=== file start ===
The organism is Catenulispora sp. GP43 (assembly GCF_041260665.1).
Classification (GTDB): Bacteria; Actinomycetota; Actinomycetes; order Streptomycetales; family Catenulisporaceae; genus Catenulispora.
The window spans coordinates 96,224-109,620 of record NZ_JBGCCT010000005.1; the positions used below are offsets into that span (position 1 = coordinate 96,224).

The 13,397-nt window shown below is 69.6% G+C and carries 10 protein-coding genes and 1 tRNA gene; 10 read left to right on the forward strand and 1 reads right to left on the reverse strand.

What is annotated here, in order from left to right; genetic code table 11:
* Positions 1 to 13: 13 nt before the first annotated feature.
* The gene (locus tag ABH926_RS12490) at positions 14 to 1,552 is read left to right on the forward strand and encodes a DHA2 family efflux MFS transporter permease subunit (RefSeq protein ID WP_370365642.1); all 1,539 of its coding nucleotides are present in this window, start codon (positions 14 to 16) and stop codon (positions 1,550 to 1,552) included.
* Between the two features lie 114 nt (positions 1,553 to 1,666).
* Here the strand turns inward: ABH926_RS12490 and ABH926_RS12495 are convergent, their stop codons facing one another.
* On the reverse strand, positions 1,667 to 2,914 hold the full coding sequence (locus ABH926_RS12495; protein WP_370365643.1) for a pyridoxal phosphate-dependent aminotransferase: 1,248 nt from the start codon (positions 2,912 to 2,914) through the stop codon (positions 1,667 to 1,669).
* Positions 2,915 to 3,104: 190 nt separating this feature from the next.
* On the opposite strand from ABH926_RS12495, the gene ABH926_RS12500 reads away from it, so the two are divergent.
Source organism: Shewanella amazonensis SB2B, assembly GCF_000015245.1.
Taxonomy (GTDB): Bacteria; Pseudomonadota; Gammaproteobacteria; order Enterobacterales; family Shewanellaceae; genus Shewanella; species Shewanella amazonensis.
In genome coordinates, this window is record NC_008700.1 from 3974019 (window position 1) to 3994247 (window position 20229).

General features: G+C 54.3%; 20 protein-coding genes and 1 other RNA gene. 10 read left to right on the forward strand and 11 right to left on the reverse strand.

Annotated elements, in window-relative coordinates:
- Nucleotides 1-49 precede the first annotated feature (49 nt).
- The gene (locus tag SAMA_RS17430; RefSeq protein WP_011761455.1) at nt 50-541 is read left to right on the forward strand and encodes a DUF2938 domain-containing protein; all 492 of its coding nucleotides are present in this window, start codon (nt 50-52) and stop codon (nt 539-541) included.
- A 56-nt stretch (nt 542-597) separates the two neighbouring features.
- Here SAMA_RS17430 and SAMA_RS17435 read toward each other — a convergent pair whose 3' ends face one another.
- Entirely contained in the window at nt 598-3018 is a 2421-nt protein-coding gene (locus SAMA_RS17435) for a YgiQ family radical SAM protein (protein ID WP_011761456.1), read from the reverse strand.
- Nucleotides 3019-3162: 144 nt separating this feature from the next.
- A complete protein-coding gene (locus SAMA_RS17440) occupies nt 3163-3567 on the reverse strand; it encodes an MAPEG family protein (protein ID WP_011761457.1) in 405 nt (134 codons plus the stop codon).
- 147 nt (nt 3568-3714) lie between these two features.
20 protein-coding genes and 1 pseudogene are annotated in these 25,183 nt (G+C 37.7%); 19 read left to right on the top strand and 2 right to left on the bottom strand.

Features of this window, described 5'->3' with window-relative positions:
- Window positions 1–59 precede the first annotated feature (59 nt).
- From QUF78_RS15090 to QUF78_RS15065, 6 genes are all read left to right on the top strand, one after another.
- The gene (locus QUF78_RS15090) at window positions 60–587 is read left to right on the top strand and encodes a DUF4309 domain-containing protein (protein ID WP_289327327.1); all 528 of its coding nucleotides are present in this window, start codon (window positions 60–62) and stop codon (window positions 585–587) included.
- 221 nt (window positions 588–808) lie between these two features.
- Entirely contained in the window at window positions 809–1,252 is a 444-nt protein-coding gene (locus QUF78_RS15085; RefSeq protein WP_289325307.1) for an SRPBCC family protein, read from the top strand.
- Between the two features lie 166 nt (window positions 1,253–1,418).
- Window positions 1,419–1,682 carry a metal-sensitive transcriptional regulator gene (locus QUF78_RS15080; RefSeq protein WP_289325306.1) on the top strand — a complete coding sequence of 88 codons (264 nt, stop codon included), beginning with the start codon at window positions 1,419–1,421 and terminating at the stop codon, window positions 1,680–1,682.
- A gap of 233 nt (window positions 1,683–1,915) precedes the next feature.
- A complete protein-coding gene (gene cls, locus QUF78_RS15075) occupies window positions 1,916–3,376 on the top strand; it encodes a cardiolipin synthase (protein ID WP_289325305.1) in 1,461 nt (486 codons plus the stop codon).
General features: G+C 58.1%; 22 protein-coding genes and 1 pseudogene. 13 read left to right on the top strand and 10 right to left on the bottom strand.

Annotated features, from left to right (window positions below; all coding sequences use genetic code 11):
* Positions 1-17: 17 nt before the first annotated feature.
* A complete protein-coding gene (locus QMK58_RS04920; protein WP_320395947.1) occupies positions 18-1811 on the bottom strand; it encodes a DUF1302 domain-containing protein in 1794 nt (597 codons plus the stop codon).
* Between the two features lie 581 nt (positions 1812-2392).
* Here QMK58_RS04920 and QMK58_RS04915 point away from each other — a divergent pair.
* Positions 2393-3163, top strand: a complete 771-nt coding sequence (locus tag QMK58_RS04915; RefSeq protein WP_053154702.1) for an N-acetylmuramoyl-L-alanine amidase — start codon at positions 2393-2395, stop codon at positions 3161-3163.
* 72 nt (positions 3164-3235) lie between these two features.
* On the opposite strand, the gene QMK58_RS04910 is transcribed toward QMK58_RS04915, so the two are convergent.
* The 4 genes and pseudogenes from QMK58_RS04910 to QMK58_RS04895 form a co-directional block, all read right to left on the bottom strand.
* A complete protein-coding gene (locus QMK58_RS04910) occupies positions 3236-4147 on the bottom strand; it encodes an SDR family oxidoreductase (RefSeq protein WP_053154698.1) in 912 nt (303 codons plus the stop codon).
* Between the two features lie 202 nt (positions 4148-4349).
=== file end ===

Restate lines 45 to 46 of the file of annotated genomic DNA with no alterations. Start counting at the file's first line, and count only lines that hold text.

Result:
* On the opposite strand, the gene QMK58_RS04910 is transcribed toward QMK58_RS04915, so the two are convergent.
* The 4 genes and pseudogenes from QMK58_RS04910 to QMK58_RS04895 form a co-directional block, all read right to left on the bottom strand.